As his role was strictly advisory, he made few criticisms, and rather just tried to be supportive. However, privately he was horrified by many things – especially the quality of the sound – which he prided himself on at the Fillmore East – describing Santana’s set as ‘background music for a Tarzan movie,’ the congas being the only noise to travel any distance. But when it came to the movie, Bill got 35,000 dollars from Warner Brothers for Santana’s appearance, because they looked and sounded so great.
The Allmans turned up late in the year to play for the first time and jaws dropped at just how good they were. Alan Arkush who worked for Bill at the time blew the whole of the day’s budget on wine for the band because they didn’t want beer. When they played again 6 weeks later, everyone got dosed up with Owsley’s Acid. A tape exists of a jam between Peter Green – Fleetwood Mac was in town – Duane Allman and Jerry Garcia. All of them higher than God.
The Allmans would go on to record their legendary live album at the Fillmore that year. And to listen to it now is to hear a band almost psychically inter-linked.
With Woodstock catapulting the counter-culture music onto the front page, the Fillmore hosted many of the big stars from the festival within weeks. Ten Years After were back in early September, as were CSNY, The Who, Mountain, Country Joe & The Fish, Santana and finally, closing the year Jimi Hendrix who played the New Year shows supported by the Voices Of East Harlem. Everyone got a tambourine for the new year show – can’t imagine health and safety would allow that now! Jimi brought in the 1970s wrestling Auld Lang Syne out of feedback. This Hendrix gig was later to be released as a live album. Indeed, many if not almost all shows were recorded and were later used for live albums by the likes of The Dead, Mountain, Airplane, John Mayall, Santana and TYA. The new sound system designed by John Chester and put into place in the late summer of 1969 was state-of-the-art and coupled with the professional staffing of the venue meant bands often performed at their peak, to sizeable 2,500 plus passionate crowds.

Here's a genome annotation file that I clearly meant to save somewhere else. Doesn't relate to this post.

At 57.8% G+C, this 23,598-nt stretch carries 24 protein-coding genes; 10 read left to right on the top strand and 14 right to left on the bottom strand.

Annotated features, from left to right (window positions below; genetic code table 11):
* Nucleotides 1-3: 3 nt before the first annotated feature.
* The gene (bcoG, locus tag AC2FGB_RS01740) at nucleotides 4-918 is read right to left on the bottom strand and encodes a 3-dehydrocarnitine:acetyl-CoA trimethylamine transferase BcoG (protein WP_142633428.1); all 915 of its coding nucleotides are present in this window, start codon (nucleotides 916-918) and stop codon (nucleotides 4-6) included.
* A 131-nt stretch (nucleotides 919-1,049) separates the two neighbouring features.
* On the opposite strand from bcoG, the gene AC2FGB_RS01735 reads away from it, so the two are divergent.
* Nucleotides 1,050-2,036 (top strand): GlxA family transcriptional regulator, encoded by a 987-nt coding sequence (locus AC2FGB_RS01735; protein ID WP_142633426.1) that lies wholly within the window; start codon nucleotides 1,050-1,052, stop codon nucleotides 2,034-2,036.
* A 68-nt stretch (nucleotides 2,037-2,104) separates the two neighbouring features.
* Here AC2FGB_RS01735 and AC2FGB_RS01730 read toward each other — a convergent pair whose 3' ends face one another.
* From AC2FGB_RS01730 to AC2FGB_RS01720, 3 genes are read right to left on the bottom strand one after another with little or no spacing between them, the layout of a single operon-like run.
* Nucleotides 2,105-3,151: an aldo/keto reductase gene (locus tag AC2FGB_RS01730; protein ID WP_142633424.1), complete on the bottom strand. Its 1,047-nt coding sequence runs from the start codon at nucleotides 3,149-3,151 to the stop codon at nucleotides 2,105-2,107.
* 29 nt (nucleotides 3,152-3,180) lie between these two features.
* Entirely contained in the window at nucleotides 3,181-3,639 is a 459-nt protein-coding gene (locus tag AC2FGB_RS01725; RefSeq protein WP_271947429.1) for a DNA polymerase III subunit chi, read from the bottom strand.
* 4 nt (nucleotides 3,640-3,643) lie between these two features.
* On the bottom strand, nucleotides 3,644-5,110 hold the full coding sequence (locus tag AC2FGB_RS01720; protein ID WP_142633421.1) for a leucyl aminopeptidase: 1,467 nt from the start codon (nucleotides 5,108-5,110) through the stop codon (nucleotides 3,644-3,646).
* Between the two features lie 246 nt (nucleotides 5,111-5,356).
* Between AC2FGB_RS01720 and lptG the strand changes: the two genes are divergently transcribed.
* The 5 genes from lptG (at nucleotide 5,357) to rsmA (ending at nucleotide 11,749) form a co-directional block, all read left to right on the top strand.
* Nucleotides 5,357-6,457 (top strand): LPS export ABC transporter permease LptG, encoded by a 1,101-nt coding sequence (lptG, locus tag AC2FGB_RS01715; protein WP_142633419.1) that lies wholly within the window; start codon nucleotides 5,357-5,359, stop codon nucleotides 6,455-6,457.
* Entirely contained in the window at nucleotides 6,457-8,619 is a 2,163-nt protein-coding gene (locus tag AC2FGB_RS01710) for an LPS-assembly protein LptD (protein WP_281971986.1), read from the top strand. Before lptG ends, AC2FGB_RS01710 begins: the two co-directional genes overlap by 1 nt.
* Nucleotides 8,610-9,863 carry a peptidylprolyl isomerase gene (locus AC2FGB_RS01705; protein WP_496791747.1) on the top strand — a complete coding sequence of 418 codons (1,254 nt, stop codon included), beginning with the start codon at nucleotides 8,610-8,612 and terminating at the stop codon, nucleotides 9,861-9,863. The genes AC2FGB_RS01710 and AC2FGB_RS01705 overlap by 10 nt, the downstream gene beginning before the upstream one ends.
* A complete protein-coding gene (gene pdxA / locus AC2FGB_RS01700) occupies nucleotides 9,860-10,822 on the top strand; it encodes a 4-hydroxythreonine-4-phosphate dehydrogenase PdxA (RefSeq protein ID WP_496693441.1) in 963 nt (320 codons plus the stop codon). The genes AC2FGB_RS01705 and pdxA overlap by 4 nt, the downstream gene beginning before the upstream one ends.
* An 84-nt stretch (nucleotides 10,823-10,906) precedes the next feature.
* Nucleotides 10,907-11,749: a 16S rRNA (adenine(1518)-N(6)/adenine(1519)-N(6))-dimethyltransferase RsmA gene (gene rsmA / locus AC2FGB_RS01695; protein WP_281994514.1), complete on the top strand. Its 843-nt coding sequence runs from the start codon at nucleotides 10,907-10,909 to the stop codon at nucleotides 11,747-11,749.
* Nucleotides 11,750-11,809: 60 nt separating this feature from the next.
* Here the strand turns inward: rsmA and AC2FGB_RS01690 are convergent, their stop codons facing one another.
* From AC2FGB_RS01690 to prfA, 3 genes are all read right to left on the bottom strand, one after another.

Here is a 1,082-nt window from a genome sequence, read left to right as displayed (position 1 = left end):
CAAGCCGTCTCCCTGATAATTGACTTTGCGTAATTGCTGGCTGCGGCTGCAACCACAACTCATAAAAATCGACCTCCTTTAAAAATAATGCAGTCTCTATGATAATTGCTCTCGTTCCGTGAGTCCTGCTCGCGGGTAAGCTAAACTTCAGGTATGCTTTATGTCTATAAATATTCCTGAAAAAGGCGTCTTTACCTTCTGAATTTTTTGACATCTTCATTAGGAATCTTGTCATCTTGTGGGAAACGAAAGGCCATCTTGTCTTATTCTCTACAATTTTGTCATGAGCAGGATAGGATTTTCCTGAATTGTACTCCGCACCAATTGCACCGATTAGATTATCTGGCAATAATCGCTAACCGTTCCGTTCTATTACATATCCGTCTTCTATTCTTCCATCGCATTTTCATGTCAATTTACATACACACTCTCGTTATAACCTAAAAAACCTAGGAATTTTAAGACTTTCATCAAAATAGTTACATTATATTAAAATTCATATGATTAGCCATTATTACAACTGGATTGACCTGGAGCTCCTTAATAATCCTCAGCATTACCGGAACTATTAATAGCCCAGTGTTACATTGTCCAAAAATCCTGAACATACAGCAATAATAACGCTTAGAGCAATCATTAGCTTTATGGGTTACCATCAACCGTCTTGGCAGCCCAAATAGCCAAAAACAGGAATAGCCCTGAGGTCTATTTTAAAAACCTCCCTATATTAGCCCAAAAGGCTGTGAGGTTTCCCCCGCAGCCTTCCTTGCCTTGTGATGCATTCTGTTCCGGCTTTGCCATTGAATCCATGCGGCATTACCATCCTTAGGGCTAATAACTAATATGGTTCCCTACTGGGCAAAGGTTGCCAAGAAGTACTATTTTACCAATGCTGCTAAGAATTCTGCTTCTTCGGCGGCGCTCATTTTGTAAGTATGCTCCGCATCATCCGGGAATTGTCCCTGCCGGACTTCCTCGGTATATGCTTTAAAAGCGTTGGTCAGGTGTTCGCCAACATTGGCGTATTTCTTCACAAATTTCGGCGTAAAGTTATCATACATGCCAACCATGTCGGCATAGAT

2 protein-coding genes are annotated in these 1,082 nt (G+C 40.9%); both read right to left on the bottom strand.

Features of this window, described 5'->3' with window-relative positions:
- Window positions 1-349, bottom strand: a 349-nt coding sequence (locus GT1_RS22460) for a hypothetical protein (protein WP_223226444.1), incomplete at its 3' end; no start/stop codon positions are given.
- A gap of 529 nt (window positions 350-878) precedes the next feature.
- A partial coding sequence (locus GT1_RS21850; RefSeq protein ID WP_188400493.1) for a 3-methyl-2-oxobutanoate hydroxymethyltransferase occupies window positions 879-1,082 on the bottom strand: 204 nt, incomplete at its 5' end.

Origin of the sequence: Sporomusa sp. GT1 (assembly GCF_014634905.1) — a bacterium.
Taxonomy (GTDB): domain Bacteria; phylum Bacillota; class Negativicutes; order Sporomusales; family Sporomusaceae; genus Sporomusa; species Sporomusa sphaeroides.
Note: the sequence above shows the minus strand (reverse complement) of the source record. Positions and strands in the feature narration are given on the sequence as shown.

But it wasn’t all good vibes. The year ended with the nightmare at Altamont in California – an event you can read about in our History of Festivals series. But back on the east coast rock n roll was going from strength to strength. Bands that just months earlier had been underground, unknowns became big selling touring bands selling out big tours. The British bands like Ten Years After, Zeppelin, The Who and even people such as Incredible String Band were capable of selling the Fillmore out. Blues in the form of BB King, Bobby Bland and Albert King, along with Johnny Winter and John Mayall was still hugely popular and burgeoning singer-songwriter era was already being ushered in by Joni Mitchell, Laura Nyro as well as international superstars CSNY.
If you lived in NYC at the time you could see the great, good and genius of rock music week in week out at the Fillmore. In an extraordinary period the only touring band not to tread the boards of the Fillmore was the Stones.
So the 70s had arrived. The Fillmore had one good year left in it. And what a year for music it turned out to be. Read about in the final instalment of Live At The Fillmore